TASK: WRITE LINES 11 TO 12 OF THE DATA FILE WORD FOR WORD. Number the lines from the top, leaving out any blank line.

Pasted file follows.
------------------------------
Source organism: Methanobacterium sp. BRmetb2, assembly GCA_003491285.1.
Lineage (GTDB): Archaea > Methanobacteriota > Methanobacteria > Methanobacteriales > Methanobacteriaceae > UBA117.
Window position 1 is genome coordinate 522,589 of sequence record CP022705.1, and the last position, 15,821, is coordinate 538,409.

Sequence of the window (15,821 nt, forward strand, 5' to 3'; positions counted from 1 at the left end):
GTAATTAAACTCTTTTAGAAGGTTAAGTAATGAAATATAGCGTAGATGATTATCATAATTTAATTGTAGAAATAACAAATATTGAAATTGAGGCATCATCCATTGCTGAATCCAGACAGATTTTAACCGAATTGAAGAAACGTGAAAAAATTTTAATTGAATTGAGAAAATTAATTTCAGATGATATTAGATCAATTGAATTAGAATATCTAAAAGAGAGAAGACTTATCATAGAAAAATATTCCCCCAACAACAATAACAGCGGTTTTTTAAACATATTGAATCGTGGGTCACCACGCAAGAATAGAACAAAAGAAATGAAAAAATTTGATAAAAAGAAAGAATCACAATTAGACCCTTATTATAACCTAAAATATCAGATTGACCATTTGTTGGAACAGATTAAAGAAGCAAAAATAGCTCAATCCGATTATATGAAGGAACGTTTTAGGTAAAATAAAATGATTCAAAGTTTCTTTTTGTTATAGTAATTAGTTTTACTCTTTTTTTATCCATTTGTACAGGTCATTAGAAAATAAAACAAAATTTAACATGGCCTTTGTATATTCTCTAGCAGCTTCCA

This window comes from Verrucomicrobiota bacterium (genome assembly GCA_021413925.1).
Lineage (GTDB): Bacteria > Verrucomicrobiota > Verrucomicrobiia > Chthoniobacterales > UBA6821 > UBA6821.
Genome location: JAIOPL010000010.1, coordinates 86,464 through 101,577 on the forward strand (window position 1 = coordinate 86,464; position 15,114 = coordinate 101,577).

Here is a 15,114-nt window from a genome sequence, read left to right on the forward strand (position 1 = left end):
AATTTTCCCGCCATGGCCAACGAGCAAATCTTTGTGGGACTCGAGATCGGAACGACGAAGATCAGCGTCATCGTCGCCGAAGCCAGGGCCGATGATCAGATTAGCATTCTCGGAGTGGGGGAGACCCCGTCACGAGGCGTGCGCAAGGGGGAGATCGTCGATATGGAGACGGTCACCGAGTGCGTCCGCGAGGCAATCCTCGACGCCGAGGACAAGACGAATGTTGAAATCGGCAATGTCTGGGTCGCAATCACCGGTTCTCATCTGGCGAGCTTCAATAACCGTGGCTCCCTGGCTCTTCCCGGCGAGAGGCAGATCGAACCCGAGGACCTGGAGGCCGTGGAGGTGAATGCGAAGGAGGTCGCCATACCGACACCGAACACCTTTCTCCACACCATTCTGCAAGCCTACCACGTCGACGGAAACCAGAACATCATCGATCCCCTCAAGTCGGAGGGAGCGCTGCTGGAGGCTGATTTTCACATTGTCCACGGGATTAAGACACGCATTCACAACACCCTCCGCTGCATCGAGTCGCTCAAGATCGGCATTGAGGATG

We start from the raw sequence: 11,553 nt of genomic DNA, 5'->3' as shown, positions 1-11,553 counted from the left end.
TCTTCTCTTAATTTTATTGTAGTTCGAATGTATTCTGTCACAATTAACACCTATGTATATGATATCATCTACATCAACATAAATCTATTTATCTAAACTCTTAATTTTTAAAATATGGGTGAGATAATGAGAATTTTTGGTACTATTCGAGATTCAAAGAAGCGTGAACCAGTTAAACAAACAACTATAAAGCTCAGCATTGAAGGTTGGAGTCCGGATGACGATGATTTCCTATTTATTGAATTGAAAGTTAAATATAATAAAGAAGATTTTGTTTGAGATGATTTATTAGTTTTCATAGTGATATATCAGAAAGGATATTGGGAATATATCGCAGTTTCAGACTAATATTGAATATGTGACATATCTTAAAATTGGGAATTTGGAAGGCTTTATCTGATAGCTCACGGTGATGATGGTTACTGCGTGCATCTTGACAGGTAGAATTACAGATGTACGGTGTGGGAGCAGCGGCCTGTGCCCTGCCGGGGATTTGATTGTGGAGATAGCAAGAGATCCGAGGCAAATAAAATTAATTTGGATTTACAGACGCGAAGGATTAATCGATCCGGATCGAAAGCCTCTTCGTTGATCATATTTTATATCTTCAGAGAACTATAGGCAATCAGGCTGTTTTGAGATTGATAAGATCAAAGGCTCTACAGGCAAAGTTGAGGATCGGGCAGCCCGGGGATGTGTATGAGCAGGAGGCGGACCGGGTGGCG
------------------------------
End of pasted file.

We start from the raw sequence: 11,553 nt of genomic DNA, 5'->3' as shown, positions 1-11,553 counted from the left end.
TCTTCTCTTAATTTTATTGTAGTTCGAATGTATTCTGTCACAATTAACACCTATGTATATGATATCATCTACATCAACATAAATCTATTTATCTAAACTCTTAATTTTTAAAATATGGGTGAGATAATGAGAATTTTTGGTACTATTCGAGATTCAAAGAAGCGTGAACCAGTTAAACAAACAACTATAAAGCTCAGCATTGAAGGTTGGAGTCCGGATGACGATGATTTCCTATTTATTGAATTGAAAGTTAAATATAATAAAGAAGATTTTGTTTGAGATGATTTATTAGTTTTCATAGTGATATATCAGAAAGGATATTGGGAATATATCGCAGTTTCAGACTAATATTGAATATGTGACATATCTTAAAATTGGGAATTTGGAAGGCTTTATCTGATAGCTCACGGTGATGATGGTTACTGCGTGCATCTTGACAGGTAGAATTACAGATGTACGGTGTGGGAGCAGCGGCCTGTGCCCTGCCGGGGATTTGATTGTGGAGATAGCAAGAGATCCGAGGCAAATAAAATTAATTTGGATTTACAGACGCGAAGGATTAATCGATCCGGATCGAAAGCCTCTTCGTTGATCATATTTTATATCTTCAGAGAACTATAGGCAATCAGGCTGTTTTGAGATTGATAAGATCAAAGGCTCTACAGGCAAAGTTGAGGATCGGGCAGCCCGGGGATGTGTATGAGCAGGAGGCGGACCGGGTGGCG